Overview of Franciscan Spirituality
Franciscan spirituality has always involved both action and contemplation. St. Francis proclaimed the gospel of compassion and care for creation while living in solidarity with the poor. He also spent months in the mountainous forests above Assisi, praying in deep contemplation, often in caves and abandoned places.
Spiritual Practices and Community Living Resources
Common Franciscan Prayers from Franciscan Sisters of Little Falls, MN
Franciscan Prayer from National Shrine of St. Francis of Assisi
Center for Action and Contemplation: An educational center grounded in the Christian mystical tradition
Franciscan Spirituality of Creation article by Fr. Richard Rohr, OFM in the Huffington Post
Contemplative Outreach international organization promoting Centering Prayer and other Christian contemplative practices
Shareable great ideas on how to share in your community, including this page for housing, food, transportation and more
Intentional Communities ecovillages, cohousing and more
The Catholic Worker Movement - Communities
Become a Lay Franciscan
St. Francis welcomed a married couple, Luchesio and Buonadonna, into the Franciscan movement and wrote a rule from which they could draw inspiration and order for the Franciscan life. They were called Brothers and Sisters of Penance and lay Catholics for nearly 800 years have made a life commitment and become members of what is called the Secular Franciscan Order ('secular' meaning that we are embedded in world'). There are some 15,000 Catholic Secular Franciscans in the US, and about 400,000 around the world. Episcopalians formed the Third Order Society of St. Francis in 1950, and other Christians have joined the Franciscan movement since then.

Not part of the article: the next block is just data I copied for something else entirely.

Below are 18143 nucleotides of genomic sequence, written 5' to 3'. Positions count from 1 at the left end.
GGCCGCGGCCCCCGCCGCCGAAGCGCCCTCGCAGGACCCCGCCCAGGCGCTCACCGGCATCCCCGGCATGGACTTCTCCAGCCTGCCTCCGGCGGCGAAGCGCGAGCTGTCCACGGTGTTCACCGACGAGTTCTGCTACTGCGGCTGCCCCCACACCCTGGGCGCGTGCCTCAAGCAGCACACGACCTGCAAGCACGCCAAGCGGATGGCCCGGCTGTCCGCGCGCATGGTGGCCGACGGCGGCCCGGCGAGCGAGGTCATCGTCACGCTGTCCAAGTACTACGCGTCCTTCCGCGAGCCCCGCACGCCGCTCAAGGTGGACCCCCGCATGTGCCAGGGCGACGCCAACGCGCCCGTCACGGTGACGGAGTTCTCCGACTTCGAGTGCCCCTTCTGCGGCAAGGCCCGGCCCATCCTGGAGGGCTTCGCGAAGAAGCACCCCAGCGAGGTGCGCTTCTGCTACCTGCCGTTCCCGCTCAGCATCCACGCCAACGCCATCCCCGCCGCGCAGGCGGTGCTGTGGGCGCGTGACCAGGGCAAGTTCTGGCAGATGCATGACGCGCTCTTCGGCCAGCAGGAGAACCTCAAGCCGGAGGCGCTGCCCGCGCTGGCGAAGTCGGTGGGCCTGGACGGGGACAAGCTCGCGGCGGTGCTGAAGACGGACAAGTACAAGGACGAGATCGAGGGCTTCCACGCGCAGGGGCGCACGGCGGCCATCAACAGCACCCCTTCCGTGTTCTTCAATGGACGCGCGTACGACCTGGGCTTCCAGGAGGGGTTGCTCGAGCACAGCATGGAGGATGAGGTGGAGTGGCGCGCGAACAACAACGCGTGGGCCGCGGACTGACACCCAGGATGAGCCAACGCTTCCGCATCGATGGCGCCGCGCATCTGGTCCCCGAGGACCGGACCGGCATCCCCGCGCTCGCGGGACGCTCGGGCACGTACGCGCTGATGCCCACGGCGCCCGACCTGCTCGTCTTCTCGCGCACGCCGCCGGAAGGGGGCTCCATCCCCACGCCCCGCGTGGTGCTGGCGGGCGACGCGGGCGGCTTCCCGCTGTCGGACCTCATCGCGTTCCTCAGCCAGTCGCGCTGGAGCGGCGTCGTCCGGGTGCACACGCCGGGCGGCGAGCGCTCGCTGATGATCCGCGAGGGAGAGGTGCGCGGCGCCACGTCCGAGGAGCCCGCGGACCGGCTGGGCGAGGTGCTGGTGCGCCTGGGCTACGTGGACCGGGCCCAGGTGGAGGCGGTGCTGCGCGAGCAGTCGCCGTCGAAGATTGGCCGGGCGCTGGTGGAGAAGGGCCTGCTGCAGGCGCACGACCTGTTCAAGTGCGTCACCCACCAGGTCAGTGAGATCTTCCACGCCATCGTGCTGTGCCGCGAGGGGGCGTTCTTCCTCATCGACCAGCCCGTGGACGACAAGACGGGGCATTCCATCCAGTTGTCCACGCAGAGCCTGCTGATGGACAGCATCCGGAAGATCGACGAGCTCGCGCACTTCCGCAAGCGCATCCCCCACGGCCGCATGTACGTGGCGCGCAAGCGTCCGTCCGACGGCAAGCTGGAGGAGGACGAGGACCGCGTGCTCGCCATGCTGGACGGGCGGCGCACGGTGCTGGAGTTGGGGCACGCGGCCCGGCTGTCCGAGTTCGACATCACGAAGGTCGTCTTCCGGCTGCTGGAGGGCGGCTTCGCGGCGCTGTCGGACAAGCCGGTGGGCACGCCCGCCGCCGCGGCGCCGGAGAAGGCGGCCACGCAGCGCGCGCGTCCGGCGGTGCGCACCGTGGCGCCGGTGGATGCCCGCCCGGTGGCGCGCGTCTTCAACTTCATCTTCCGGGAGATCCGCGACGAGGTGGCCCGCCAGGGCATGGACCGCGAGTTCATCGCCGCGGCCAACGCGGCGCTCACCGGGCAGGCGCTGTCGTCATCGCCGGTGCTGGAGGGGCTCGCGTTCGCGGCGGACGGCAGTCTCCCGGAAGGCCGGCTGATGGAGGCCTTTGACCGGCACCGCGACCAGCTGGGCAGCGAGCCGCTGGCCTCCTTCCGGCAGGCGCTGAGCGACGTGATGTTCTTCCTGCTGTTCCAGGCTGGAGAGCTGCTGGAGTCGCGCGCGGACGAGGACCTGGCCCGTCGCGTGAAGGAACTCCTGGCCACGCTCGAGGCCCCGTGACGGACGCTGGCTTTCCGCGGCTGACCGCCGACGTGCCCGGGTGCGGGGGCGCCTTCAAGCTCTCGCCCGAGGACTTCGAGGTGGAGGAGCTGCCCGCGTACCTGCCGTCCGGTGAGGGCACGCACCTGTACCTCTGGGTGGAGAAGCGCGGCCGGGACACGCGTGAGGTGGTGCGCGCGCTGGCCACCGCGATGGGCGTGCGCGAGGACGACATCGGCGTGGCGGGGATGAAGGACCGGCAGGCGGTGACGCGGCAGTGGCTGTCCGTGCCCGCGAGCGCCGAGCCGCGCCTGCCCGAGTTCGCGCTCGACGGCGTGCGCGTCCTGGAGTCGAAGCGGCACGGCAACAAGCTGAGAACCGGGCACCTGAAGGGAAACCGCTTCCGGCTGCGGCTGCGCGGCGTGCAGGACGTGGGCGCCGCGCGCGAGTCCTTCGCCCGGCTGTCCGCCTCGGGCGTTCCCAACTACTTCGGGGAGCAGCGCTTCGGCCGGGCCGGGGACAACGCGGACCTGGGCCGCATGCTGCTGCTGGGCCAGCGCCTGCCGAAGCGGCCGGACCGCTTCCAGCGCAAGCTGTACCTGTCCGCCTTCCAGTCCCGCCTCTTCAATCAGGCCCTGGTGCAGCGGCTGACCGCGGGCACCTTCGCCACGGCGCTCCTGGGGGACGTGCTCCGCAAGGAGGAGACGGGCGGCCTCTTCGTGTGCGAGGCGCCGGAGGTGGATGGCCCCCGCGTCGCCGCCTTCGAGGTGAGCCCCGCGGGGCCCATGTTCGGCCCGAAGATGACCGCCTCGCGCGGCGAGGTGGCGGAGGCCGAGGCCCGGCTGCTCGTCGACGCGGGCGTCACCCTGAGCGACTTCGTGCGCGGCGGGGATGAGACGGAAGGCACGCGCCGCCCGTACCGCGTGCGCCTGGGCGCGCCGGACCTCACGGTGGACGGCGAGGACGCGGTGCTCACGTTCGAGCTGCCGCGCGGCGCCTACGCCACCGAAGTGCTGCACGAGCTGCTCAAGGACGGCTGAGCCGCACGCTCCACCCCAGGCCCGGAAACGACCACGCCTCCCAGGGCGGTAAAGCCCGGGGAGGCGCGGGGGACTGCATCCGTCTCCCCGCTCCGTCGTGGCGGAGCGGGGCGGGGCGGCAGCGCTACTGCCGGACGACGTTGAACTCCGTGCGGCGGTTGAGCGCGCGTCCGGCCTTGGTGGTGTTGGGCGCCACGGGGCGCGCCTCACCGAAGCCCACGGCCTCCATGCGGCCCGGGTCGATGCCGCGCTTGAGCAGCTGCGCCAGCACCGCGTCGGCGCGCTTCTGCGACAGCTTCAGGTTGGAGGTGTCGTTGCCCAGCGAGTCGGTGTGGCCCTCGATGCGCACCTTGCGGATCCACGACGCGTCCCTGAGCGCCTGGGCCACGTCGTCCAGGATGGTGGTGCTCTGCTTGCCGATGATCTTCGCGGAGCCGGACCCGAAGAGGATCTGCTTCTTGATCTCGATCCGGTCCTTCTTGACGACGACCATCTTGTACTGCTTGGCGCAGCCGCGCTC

The ecumenical lay Franciscan family:
Lay Franciscans have made a mark on history for social justice along with many amazing sisters and friars. Anyone interested in learning more can call 1.800.FRANCIS to be directed to the nearest fraternity. Our Lay Franciscan Champions of Justice Series currently features Matt Talbot among a list of lay Franciscan women and men that include Dante, St. Thomas More, St. Elizabeth of Hungary and St. Elizabeth of Portugal.